Tag: teacher

ENDORSEMENT: Kati Walsh for U.S. House Speaker

With Republican U.S. House Speaker John Boehner exiting stage right, I’m pleased to announce that I’m going to make a very special endorsement. I proudly endorse Kati Walsh for Speaker of the United States House of Representatives.

Since I’m guessing that very few, if any, readers of this blog know who Kati Walsh is, I’ll talk a little bit about her. She’s a resident of Madison, Wisconsin and an elementary school art teacher in the local public school system in Madison. She’s also a very strong advocate for public education.

Now, many of you are probably thinking that Ms. Walsh is not a Member of Congress. Of course she’s not a Member of Congress. However, there’s no legal requirement in the U.S. Constitution that the speaker be a sitting member of the House, so anyone could legally be elected speaker by the 435 members of the U.S. House of Representatives. In fact, the U.S. Constitution could be interpreted as allowing for someone who doesn’t meet the constitutional requirements to be eligible to be elected a U.S. House member (at least 25 years of age, U.S. citizen for at least seven years, resident of the state in which he/she seeks to represent) to be elected speaker. Heck, there’s nothing prohibiting me from receiving votes for speaker, even though I’m not a Member of Congress, and I have zero interest in being speaker.

Do I think that Ms. Walsh will get a single vote in the upcoming election for speaker? Of course not. The vast majority of the Republicans will vote for one of their own House members, probably Rep. Kevin McCarthy (R-CA), with a few hard-line conservative Republicans voting for Tea Party-types in protest. On the other hand, nearly all Democrats will vote for Nancy Pelosi, with the exception of a handful of centrist/conservative Democrats who will vote for either a Republican or a different House Democrat.

However, I’ve always thought of the idea of a citizen speaker (i.e., a U.S. House speaker who is not a House member) would be interesting, as a citizen speaker would have the power to preside over the House, but not be able to vote on legislation before the House, effectively making the speaker’s post non-partisan and technocratic in nature. If Kati Walsh can teach a class of elementary school children, then she’ll have no problem presiding over the U.S. House of Representatives and its 435 adult members.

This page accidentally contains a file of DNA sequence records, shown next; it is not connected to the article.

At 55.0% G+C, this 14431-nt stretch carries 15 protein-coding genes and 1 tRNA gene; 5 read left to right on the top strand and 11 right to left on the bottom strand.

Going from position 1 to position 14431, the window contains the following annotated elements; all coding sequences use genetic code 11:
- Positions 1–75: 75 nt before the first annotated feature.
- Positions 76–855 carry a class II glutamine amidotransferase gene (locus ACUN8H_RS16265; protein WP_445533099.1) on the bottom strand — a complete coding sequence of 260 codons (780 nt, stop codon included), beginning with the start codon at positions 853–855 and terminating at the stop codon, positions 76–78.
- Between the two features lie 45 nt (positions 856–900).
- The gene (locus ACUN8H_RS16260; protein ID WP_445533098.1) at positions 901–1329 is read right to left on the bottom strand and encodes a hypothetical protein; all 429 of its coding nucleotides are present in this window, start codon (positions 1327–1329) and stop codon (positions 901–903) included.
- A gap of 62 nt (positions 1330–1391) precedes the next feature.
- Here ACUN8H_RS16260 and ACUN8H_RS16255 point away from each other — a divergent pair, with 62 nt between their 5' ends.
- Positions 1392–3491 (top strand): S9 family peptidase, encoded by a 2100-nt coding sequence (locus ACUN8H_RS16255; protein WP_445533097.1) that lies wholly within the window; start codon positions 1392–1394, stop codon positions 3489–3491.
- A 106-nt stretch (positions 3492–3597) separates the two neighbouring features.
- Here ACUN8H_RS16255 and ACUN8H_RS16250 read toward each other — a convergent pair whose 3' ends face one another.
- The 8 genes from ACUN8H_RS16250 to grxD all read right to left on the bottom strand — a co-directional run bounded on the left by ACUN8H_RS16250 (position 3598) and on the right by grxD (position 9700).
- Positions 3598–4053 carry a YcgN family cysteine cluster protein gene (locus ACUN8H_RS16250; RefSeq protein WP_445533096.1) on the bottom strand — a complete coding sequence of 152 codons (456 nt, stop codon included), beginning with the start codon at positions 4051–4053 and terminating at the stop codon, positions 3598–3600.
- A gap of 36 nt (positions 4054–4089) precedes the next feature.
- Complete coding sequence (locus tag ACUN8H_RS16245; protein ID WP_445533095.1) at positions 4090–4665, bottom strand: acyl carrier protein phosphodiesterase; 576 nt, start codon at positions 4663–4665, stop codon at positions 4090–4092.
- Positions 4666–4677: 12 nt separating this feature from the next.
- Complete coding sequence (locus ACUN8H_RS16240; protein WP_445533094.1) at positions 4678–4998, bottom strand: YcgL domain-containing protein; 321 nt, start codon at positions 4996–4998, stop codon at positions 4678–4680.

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Scott Walker completely ignores request from Wisconsin teacher to quit talking about her story

Megan Sampson, an English teacher at Wauwatosa East High School in Wauwatosa, Wisconsin, has repeatedly been used by Republican Wisconsin Governor and presidential candidate Scott Walker as the face of his union-busting Act 10 bill. Act 10, among other things, stripped teachers and most Wisconsin public employees of the vast majority of their collective bargaining rights.

However, Walker has been using Sampson’s story, which I’ll explain in detail in the following paragraph and only mention once on this blog, without permission from Sampson. Sampson has repeatedly denied Walker permission to use her story because she doesn’t want to be seen as a political figure, and she’s offended by Walker using her as a posterchild for Walker’s far-right political agenda.

In 2010, Milwaukee Public Schools (MPS) laid off Sampson, and Sampson was hired by the Wauwatosa school system not long afterwards. Both of those events occurred before Act 10 became law in Wisconsin in 2011. After she was hired to teach in Wauwatosa, MPS offered Sampson to return to MPS as a teacher, but Sampson refused the offer because she was employed to teach in Wauwatosa.

Walker has claimed that Sampson was hired in Wauwatosa after Act 10 became law in Wisconsin. As I stated in the above paragraph, this claim by Walker is false. Additionally, Walker has claimed that Sampson was honored by the Wisconsin Department of Public Instruction (DPI) with a Outstanding Teacher of the Year award for her work for MPS. In reality, DPI gave four Wisconsin teachers outstanding teacher awards for 2010, but not Sampson, and Sampson received an outstanding first-year teacher award from the Wisconsin Council of Teachers of English (WCTE), a non-profit organization whose membership is composed of English teachers in Wisconsin who wish to join the organization.

Since I started blogging a few years ago, there have been instances where people have contacted me and asked me not to use their name, likeness, quotes, stories, etc. in my blog posts, and I have respected their wishes. The fact that Scott Walker has continued to use the story of Megan Sampson in an inaccurate manner and, more importantly, without her permission proves that Walker has zero respect for his fellow Wisconsinites. If Walker can’t respect the people of his own state, he’s not going to respect the American people if he’s elected president.